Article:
According to some of the statistics published lately by the South Korean government, GDP growth during the third quarter ending September 2013 showed an increase of 3.3 percent on a year-over-year (yoy) basis, matching the prior year’s quarter. Unemployment rate remains low at 2.9 percent, exports growth at 7.1 percent. Although industrial production growth disappoints with output measured on a year-over-year (yoy) basis showing a negative decline of 1.3 percent, versus a positive 3.3 percent in the previous year, the general upward trajectory of the South Korea economy remains quite intact, and healthy.

With the one year anniversary approaching for the current administration of President Park Guen Hye, the overall performance of the South Korean economy is generally seeing many positive signs of robust growth. However, there are several risk factors to take note including the ongoing tensions with North Korea, slow recovery in Europe, expected slowdowns seen in China, one of its key regional exports market, the competitive devaluation of the Japanese Yen currency, and a tepid US economy, many South Korean businesses have expressed somewhat of a downbeat outlook for the country’s economy citing these factors as major risk issues that could be seen as a test for President Park in her continuing efforts to revive the economy.

Many South Korea companies, including some of its big conglomerates, or chaebols, have shown some improvements in their business prospects as most of the country’s iconic brands like Samsung, Hyundai, among others have received overwhelming popularity around the globe, and have competed quite aggressively in their own respective markets. However, major consumer electronics giants, including Samsung Electronics, has recently outlined a disappointing profit outlook for 2014 in its earnings brief on January 07, 2013, citing the competitive landscape faced by many smartphone makers in an increasingly saturated market. According to excerpts drawn from Bloomberg News, Samsung Electronics is finding itself much harder to market out its average USD 500.00 smartphones, as most of the major market players, including those in China, have priced their smartphones at an average USD 300.00. This could be a challenge for the South Korean economy as Samsung Electronics is one of the major contributors to the overall growth momentum of South Korea for many years. The Company’s smartphones currently accounts for approximately 29.0 percent of world demand in 2012.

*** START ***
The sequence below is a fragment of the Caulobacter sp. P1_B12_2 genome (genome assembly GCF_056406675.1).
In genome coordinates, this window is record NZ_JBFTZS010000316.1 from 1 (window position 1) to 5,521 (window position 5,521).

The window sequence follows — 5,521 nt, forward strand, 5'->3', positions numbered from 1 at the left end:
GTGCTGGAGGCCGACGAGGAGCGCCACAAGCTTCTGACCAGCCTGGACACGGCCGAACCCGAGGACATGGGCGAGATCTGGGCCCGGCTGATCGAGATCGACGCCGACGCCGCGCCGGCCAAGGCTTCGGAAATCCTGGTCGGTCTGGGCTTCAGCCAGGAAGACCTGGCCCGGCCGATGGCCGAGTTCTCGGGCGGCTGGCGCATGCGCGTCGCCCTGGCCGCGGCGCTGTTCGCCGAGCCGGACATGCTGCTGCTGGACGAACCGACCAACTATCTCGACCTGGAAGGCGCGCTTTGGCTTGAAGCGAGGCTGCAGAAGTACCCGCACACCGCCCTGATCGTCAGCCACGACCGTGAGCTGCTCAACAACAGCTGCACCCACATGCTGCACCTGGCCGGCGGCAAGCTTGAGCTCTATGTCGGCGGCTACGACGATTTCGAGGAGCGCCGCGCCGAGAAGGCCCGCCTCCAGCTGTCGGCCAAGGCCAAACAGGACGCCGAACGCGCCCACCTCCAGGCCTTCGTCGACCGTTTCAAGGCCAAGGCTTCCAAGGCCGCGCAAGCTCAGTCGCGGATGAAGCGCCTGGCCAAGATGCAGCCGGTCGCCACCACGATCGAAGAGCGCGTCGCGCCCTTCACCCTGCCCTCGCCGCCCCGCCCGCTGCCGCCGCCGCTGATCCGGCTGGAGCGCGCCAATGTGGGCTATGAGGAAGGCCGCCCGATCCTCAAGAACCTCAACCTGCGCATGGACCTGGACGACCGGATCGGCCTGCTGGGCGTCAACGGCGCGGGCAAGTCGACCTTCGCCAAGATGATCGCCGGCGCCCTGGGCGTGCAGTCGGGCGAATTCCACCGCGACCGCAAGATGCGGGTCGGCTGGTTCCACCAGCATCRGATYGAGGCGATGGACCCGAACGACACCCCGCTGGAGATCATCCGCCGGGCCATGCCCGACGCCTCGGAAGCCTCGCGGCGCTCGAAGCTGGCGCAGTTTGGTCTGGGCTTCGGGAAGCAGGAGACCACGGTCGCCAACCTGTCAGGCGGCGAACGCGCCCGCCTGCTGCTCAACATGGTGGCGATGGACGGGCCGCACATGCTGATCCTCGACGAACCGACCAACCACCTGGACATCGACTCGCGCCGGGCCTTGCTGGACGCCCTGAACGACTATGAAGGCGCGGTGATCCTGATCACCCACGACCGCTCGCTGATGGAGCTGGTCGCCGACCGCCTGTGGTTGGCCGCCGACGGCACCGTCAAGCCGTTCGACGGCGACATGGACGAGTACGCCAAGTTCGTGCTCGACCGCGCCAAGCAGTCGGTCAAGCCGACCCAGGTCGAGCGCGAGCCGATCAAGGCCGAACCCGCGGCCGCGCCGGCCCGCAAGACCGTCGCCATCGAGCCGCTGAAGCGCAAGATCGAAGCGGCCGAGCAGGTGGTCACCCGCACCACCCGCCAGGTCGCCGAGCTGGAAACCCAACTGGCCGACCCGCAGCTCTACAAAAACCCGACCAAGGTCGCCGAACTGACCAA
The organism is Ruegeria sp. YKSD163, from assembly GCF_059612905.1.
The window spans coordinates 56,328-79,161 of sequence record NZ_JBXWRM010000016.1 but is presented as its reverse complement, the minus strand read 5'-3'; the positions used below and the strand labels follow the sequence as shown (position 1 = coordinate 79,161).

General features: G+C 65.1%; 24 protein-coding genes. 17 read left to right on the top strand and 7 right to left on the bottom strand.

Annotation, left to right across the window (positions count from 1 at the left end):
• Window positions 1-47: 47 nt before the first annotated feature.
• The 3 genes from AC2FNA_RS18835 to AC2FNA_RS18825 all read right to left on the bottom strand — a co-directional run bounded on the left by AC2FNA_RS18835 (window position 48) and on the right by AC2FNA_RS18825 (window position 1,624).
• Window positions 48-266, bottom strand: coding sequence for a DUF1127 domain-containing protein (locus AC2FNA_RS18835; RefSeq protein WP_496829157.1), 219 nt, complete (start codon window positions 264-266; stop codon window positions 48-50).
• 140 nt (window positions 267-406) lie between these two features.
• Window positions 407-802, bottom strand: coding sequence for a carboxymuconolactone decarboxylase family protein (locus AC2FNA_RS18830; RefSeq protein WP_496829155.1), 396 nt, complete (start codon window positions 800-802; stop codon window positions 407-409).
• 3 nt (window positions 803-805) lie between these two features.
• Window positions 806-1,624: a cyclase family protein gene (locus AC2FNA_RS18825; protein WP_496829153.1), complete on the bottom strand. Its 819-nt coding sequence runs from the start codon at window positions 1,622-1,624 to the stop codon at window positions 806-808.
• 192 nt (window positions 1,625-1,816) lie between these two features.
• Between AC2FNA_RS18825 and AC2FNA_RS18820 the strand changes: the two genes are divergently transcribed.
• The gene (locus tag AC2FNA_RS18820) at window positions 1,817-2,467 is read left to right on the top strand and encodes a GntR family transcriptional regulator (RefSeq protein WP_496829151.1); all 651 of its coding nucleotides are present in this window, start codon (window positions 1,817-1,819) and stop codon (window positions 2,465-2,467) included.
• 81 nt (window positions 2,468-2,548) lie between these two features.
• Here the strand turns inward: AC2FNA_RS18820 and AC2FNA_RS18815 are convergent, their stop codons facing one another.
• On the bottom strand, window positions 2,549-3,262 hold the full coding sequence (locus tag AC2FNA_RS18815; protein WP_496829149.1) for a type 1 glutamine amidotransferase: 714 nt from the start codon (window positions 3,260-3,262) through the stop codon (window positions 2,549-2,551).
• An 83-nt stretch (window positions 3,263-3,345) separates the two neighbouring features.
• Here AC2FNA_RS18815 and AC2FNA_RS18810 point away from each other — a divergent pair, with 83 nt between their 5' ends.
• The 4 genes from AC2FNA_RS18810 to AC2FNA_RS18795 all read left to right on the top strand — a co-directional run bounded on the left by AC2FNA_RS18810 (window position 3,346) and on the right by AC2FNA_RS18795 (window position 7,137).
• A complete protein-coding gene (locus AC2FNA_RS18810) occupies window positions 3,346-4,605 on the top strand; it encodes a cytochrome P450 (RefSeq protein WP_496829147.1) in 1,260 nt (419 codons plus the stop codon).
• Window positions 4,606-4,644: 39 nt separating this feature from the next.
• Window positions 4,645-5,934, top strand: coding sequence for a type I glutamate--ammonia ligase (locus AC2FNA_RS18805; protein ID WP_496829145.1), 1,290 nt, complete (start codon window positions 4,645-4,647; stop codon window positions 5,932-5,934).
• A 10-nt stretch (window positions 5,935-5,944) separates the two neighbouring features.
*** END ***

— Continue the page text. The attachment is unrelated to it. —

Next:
Going forward, I believe that the South Korean economy has tremendous growth opportunities ahead. The country is constantly reinventing itself, and has highlighted their strengths in tourism, and its K-pop music, dramas (collectively known as ‘Hallyu’ or Korean culture, and entertainment) as some of the key factors that have helped to compete against other global economies. Despite the various challenges including tensions with North Korea, and the increasingly competitive global landscape, the country remains as one of the top destinations to do business with. The year 2014 will be an interesting year to watch for the South Korean economy as it starts to gradually transition itself out of its emerging economy label to an open and robust economy worth looking at by investors and fund managers alike for potential investment growth opportunities.

About Hock Meng Tay - Chief Editor, Asia-Pacific Region

Hock Meng Tay, CAIA has written 181 post in this blog.

Chief Editor, Asia-Pacific Region Hock Meng Tay is a CAIA holder and is currently taking CFA qualification. He has over 10 years of experience working as research associate in several investment companies.He is an expert in financial analysis and has published research reports in his current role. He obtained his Masters of Business Administration in Integrated Management and Masters of Arts in Economics while serving his internship in Starsource Inc